The US Court of Appeals for the Eleventh Circuit [official website] on Thursday heard arguments in a challenge to illegal immigration legislation recently passed in Alabama and Georgia, but the three-judge panel chose to defer its ruling until after the US Supreme Court [official website] rules on a pending challenge to the controversial Arizona immigration law [JURIST news archives]. The American Civil Liberties Union (ACLU) [advocacy website; press release] and a coalition of other civil and immigrant rights organizations claim that the Alabama [HB 56, PDF] and Georgia [HB 87 text] laws "endanger public safety and invite racial profiling" and "interfere with federal law that controls immigration law enforcement." After nearly five hours of oral arguments the court opted to refrain from acting until the Supreme Court provides some direction when it rules on the Arizona immigration legislation, which largely inspired the Alabama and Georgia [JURIST reports] laws in question. Until the court issues a decision, the lower court rulings in the Alabama and Georgia [ACLU backgrounders] cases will remain in effect. Oral argument before the Supreme Court for Arizona v. United States is scheduled for April 25, with a ruling expected by the end of the summer term.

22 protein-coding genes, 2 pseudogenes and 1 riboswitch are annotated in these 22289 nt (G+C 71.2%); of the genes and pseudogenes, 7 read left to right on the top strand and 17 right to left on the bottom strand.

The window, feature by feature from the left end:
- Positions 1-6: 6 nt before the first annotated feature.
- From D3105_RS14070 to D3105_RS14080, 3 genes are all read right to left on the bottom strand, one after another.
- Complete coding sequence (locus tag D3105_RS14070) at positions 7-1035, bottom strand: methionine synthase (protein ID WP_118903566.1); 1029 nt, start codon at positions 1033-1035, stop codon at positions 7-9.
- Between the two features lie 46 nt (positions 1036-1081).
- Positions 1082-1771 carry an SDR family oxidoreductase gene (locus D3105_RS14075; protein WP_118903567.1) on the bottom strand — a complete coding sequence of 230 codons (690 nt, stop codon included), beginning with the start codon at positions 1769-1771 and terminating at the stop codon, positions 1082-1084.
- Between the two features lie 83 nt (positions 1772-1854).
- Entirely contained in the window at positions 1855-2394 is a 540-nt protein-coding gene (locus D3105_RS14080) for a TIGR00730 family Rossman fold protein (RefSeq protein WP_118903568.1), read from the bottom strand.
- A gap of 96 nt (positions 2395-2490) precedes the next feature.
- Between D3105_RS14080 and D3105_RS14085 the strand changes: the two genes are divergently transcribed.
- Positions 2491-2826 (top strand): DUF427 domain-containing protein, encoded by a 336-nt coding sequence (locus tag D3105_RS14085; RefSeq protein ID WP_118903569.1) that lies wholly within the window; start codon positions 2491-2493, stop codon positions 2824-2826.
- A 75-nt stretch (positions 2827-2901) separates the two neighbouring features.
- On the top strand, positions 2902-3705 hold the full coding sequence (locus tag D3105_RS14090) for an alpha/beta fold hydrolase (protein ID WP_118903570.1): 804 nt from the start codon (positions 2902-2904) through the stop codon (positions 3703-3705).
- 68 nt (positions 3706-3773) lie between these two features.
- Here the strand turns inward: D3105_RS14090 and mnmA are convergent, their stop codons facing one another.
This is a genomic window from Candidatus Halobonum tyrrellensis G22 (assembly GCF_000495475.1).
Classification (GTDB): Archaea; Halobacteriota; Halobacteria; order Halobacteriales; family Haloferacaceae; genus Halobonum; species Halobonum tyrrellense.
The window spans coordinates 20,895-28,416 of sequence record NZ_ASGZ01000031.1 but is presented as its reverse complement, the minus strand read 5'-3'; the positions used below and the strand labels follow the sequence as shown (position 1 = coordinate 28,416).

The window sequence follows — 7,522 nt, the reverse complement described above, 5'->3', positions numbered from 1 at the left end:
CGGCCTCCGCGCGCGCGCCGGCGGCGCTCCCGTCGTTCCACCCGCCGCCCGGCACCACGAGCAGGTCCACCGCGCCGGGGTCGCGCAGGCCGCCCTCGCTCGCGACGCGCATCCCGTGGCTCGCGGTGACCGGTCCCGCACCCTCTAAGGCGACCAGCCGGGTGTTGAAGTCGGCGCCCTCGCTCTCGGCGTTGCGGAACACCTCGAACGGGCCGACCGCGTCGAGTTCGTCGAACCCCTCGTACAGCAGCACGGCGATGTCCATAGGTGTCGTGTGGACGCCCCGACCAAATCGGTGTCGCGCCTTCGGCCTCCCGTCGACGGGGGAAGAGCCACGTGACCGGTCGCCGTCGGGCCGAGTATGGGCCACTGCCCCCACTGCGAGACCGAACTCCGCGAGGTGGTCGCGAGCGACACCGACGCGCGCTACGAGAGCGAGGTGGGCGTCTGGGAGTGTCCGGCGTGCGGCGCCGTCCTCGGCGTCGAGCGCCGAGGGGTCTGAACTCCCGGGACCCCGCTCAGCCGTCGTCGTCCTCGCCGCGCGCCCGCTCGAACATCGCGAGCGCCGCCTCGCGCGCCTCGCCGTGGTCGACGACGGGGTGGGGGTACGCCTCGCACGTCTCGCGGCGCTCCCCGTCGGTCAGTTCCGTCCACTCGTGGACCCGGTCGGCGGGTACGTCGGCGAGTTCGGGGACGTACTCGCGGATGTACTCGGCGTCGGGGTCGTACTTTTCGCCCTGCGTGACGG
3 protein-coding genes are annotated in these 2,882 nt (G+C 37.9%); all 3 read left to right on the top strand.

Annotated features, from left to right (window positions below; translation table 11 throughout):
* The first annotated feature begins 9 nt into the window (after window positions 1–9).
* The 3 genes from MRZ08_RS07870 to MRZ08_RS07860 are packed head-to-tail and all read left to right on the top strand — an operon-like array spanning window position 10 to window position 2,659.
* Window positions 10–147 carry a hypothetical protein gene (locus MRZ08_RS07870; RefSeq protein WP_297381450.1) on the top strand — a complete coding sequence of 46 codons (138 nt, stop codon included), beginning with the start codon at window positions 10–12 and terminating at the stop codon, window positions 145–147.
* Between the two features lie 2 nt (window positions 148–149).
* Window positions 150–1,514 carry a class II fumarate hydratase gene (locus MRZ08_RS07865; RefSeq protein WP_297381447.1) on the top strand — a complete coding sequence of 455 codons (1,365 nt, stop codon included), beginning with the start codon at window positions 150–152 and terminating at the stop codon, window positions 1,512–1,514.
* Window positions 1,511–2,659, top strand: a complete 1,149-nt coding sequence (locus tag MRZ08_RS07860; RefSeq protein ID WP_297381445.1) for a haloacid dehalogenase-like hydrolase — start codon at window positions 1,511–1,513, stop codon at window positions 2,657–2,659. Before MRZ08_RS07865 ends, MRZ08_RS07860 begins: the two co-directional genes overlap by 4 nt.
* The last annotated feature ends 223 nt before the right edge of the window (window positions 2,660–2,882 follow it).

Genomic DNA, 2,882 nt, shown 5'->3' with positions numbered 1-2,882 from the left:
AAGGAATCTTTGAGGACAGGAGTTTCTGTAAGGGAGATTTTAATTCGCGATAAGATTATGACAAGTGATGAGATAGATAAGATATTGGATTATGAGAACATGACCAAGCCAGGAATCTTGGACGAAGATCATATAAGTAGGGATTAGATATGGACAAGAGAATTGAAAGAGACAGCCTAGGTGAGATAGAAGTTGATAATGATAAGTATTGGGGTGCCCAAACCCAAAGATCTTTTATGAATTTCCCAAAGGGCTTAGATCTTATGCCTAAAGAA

The Arizona immigration law [SB 1070, PDF] has had a polarizing effect since its passage. Similar legislation has passed in Utah, South Carolina and Indiana [JURIST reports]. Attorneys for Arizona Governor Jan Brewer filed a brief with the US Supreme Court in February, asking the court to lift the injunction [JURIST report] that has blocked several provisions of SB 1070 from taking effect. In December the Supreme Court granted certiorari to determine whether Arizona's controversial immigration law is preempted by federal law [JURIST report]. In November the US Department of Justice (DOJ) [official website] urged the Supreme Court not to hear Arizona's appeal [JURIST report]. The Supreme Court in May ruled in Chamber of Commerce v. Whiting [Cornell LII backgrounder] that Arizona's controversial employment-related immigration law is not preempted by the Immigration Reform and Control Act (IRCA) [JURIST report].